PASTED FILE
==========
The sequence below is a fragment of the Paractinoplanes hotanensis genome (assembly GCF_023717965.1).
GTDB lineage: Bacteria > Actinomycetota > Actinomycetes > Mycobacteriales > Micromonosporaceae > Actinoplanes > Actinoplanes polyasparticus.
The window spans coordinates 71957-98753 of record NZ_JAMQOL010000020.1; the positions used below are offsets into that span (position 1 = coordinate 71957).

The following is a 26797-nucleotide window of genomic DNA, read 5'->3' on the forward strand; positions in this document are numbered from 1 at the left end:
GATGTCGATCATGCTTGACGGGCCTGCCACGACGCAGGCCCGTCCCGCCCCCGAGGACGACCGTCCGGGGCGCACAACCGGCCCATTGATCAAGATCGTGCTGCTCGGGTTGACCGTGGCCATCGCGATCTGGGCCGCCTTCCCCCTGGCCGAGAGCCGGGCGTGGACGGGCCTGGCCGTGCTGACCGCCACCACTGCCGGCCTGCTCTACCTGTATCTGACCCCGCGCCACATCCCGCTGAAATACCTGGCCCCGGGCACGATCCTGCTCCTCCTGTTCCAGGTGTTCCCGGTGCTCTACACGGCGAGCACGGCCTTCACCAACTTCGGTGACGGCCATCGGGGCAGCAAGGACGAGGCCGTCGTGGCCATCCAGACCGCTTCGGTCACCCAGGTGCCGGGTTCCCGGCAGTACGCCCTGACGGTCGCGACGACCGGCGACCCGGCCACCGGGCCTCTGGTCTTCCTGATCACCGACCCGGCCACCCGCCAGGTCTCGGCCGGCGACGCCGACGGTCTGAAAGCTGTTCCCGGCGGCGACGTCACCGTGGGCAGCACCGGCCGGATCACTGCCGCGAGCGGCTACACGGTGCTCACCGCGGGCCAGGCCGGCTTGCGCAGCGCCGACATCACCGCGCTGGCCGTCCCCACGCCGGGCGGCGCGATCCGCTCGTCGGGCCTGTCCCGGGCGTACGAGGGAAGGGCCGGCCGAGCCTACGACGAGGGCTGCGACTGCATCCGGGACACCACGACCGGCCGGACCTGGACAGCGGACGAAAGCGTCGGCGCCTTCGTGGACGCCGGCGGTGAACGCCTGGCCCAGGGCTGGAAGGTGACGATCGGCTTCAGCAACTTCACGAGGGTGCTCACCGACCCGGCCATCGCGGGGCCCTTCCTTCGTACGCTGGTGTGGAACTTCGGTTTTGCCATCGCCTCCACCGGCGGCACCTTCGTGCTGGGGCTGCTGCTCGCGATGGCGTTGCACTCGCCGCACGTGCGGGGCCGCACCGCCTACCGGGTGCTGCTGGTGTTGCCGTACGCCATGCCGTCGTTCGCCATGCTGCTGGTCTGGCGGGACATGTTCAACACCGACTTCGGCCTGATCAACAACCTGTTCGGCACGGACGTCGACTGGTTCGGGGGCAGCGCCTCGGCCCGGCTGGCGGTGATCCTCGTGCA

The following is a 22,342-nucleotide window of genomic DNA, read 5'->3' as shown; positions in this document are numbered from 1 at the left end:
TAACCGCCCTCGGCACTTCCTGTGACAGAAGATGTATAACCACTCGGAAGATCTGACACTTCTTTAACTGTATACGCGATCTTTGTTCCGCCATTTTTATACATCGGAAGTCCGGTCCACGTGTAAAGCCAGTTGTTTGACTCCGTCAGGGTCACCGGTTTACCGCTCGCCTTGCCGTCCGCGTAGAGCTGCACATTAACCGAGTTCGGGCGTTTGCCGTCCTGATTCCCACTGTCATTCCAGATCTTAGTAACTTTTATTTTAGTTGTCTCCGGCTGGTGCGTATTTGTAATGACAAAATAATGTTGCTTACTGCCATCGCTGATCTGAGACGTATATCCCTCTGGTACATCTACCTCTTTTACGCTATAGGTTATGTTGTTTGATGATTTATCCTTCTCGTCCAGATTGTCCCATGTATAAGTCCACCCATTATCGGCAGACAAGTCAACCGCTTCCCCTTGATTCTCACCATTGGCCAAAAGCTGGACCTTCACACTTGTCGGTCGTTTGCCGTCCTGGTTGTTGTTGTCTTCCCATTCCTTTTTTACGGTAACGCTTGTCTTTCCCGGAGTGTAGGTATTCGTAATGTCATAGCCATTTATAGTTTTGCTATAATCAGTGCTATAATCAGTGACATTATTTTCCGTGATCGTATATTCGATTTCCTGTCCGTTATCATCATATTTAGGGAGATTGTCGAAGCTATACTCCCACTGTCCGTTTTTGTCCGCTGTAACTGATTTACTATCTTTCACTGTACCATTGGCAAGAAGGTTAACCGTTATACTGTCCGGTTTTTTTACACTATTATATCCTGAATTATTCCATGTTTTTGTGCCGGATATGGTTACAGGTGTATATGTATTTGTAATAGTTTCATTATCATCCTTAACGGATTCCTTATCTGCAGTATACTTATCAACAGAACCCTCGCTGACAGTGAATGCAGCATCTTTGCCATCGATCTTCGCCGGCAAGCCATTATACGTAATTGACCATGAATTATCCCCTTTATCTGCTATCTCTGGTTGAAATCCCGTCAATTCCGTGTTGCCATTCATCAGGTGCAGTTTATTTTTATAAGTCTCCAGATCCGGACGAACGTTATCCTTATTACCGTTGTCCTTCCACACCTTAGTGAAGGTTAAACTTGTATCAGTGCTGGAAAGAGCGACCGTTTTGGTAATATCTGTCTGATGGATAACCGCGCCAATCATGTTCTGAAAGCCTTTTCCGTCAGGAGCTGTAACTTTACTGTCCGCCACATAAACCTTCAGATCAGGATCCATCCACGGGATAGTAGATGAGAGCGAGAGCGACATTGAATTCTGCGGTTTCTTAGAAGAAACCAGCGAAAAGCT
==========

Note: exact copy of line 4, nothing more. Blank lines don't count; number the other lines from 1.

The following is a 26797-nucleotide window of genomic DNA, read 5'->3' on the forward strand; positions in this document are numbered from 1 at the left end: